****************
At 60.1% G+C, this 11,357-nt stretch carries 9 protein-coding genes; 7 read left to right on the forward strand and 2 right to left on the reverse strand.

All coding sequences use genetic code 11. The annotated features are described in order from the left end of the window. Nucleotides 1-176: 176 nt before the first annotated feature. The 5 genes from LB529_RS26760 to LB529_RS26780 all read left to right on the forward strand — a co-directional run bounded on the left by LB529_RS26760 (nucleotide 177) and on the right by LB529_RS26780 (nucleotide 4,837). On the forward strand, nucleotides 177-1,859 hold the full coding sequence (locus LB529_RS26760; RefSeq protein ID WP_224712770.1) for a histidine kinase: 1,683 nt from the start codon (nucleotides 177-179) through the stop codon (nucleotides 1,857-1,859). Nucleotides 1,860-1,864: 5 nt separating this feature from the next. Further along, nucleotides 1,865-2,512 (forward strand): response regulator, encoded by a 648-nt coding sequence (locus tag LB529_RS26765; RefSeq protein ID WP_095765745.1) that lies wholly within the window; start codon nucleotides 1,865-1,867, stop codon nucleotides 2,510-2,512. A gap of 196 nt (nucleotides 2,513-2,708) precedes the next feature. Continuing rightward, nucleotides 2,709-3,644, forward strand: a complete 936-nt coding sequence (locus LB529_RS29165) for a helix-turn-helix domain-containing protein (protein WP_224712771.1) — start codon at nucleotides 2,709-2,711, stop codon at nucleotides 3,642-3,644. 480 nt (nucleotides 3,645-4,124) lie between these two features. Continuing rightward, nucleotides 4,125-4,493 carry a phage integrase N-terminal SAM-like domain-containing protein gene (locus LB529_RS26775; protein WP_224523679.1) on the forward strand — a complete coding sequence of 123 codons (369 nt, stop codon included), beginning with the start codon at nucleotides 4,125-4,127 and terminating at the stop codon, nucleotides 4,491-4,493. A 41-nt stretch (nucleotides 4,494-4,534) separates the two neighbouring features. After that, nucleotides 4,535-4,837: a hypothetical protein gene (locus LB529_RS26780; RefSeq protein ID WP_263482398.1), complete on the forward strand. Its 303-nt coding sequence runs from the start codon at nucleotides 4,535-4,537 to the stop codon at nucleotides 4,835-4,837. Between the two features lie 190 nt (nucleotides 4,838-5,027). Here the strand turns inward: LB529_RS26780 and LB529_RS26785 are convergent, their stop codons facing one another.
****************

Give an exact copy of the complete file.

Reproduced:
At 60.1% G+C, this 11,357-nt stretch carries 9 protein-coding genes; 7 read left to right on the forward strand and 2 right to left on the reverse strand.

All coding sequences use genetic code 11. The annotated features are described in order from the left end of the window. Nucleotides 1-176: 176 nt before the first annotated feature. The 5 genes from LB529_RS26760 to LB529_RS26780 all read left to right on the forward strand — a co-directional run bounded on the left by LB529_RS26760 (nucleotide 177) and on the right by LB529_RS26780 (nucleotide 4,837). On the forward strand, nucleotides 177-1,859 hold the full coding sequence (locus LB529_RS26760; RefSeq protein ID WP_224712770.1) for a histidine kinase: 1,683 nt from the start codon (nucleotides 177-179) through the stop codon (nucleotides 1,857-1,859). Nucleotides 1,860-1,864: 5 nt separating this feature from the next. Further along, nucleotides 1,865-2,512 (forward strand): response regulator, encoded by a 648-nt coding sequence (locus tag LB529_RS26765; RefSeq protein ID WP_095765745.1) that lies wholly within the window; start codon nucleotides 1,865-1,867, stop codon nucleotides 2,510-2,512. A gap of 196 nt (nucleotides 2,513-2,708) precedes the next feature. Continuing rightward, nucleotides 2,709-3,644, forward strand: a complete 936-nt coding sequence (locus LB529_RS29165) for a helix-turn-helix domain-containing protein (protein WP_224712771.1) — start codon at nucleotides 2,709-2,711, stop codon at nucleotides 3,642-3,644. 480 nt (nucleotides 3,645-4,124) lie between these two features. Continuing rightward, nucleotides 4,125-4,493 carry a phage integrase N-terminal SAM-like domain-containing protein gene (locus LB529_RS26775; protein WP_224523679.1) on the forward strand — a complete coding sequence of 123 codons (369 nt, stop codon included), beginning with the start codon at nucleotides 4,125-4,127 and terminating at the stop codon, nucleotides 4,491-4,493. A 41-nt stretch (nucleotides 4,494-4,534) separates the two neighbouring features. After that, nucleotides 4,535-4,837: a hypothetical protein gene (locus LB529_RS26780; RefSeq protein ID WP_263482398.1), complete on the forward strand. Its 303-nt coding sequence runs from the start codon at nucleotides 4,535-4,537 to the stop codon at nucleotides 4,835-4,837. Between the two features lie 190 nt (nucleotides 4,838-5,027). Here the strand turns inward: LB529_RS26780 and LB529_RS26785 are convergent, their stop codons facing one another.